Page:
cost-of-living increases." "Evidence of any loss of employment or hours for the type of
minimum-wage changes we have seen in the U.S. in the last 20 years," says
Arindrajit Dube, a professor of economics at the University of Massachusetts
Amherst. If employers cut back on labor, it's generally due to poor economic
conditions, not pay requirements, Mr. Dube says."
How ignorant and arrogant can these professors get to say that?
Further in the article, the author tells about all the small business owners who plan to cut either number of employees or number of hours they work.
"About half of R.L. Vallee's roughly 450 employees make the minimum wage—mostly
entry-level cashiers, sales associates and inventory-control personnel. To cope
with the wage increases in Vermont, the 69-year-old family business plans to cut
employees' work hours in that state and is considering having employees there
pay a larger share of the premiums for their employer-provided health insurance."
""When you raise the price of something, including entry-level
labor, you're going to decrease demand for it," says Michael Saltsman, research
fellow at the Employment Policies Institute, a nonprofit research group in
Washington, D.C."
It's exactly what Austrian economists predicted would happen when minimum wage is increased: it won't help the employees; it will hurt them because employers will not pay more to employees only because government told them so. They'll pay more only if employees will produce more profit. Unfortunately government cannot regulate this part. You don't have to be a rocket scientist to understand this. Unfortunately it's not the case with politicians and some economists. They want to command the universe, and it aint gonna happen.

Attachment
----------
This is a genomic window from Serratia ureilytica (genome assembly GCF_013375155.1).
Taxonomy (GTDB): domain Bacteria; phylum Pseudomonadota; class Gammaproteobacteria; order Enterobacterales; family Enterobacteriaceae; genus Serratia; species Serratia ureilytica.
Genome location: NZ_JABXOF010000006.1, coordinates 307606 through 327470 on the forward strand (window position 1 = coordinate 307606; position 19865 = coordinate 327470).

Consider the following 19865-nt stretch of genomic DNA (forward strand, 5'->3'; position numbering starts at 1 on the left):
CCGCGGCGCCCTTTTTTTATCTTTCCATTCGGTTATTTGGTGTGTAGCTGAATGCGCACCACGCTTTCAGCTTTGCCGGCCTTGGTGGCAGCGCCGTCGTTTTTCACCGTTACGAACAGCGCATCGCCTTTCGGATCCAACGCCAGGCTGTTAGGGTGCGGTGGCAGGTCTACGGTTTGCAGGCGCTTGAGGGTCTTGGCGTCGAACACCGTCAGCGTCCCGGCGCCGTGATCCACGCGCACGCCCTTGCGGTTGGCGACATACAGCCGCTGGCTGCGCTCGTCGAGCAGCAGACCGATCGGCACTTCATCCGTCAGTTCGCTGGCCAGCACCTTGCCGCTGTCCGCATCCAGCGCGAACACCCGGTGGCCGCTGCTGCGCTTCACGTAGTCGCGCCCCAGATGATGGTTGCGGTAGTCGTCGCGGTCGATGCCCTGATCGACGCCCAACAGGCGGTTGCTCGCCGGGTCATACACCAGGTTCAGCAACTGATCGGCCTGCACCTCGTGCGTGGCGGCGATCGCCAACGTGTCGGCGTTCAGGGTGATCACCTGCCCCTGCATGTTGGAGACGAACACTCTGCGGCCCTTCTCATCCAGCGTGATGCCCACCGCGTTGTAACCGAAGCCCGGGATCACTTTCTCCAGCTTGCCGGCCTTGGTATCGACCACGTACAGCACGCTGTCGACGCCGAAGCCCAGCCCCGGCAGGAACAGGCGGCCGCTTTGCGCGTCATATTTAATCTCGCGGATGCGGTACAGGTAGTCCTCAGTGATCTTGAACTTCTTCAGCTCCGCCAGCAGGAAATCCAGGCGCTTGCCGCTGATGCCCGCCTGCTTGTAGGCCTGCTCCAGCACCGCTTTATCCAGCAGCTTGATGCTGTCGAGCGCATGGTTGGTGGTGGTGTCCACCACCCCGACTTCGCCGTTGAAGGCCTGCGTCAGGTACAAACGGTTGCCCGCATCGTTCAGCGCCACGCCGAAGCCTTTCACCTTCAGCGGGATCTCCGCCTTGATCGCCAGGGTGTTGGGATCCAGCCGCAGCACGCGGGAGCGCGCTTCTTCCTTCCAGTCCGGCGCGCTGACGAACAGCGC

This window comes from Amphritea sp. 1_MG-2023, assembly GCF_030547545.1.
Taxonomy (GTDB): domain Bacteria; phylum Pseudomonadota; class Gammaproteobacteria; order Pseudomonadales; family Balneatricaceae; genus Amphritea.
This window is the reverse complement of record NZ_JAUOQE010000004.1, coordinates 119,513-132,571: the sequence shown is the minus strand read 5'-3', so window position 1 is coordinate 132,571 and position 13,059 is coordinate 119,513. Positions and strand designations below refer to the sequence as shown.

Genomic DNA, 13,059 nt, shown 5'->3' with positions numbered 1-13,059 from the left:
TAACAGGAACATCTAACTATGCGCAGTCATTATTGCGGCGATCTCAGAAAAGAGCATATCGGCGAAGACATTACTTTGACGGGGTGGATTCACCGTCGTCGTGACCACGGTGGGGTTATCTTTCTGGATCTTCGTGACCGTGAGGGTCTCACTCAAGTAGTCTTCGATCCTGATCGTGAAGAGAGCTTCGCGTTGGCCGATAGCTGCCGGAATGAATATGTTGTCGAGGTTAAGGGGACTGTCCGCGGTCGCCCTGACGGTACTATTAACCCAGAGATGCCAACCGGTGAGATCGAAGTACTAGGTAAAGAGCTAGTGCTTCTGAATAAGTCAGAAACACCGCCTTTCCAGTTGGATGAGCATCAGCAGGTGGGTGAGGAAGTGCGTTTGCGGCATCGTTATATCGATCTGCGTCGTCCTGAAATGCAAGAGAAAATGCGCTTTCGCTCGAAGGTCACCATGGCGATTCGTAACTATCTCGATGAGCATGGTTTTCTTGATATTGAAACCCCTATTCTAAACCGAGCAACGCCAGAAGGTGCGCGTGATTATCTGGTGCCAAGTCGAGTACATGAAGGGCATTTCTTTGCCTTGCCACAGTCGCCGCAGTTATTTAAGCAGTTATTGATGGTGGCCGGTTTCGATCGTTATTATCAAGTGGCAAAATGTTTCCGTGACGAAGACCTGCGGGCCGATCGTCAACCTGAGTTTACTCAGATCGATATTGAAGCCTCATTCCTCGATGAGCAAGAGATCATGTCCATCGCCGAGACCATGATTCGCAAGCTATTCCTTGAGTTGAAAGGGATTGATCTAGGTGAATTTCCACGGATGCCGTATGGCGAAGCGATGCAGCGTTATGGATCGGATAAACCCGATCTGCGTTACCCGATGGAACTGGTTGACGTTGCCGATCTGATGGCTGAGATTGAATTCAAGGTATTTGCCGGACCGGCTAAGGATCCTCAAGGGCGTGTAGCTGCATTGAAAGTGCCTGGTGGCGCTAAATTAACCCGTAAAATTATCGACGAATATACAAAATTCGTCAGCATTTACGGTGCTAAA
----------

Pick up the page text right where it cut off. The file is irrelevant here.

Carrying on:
If You Raise the Price, They'll Still Come

If You Raise the Price, They'll Still Come

Published November 26, 2011
| Associated Press

Read more:   

Apparently there are plenty of examples of how companies can get away with charging more for their product because of a certain amount of loyalty customers feel towards the brand. This is a perfect real world example of how customers have learned in the market place.

Counter to Neoclassical mindsets, consumers may be opting into spending more money on products they have had good experience with in the past, rather than purchasing products with a less pronounced reputation that is selling their product at a cheaper price than their competitor. It was fairly common in a number of economics classes I took, for a reduction in prices to lead to a higher number of units sold. It is interesting to see a real world example of how consumers are acting counter to this common approach to economics. The difference is, I can see why it is happening because of some principles picked up from Austrian Economics. 

It is likely that the customers buying Starbucks, Nike, and McDonalds have a degree of loyalty to these brands that has been built by a number of positive experiences with not only the products but also the customer service offered by the companies that run the brands.

I had never thought of this phenomenon with the view of Austrian Economics before, and it is truly fascinating that there is a price associated with confidence in a product’s quality. If someone knows that the product they buy will be a good one there is a limit to what they will pay, but it may be higher than anyone may have considered.

November 29, 2011

"Human Rights" as Property Rights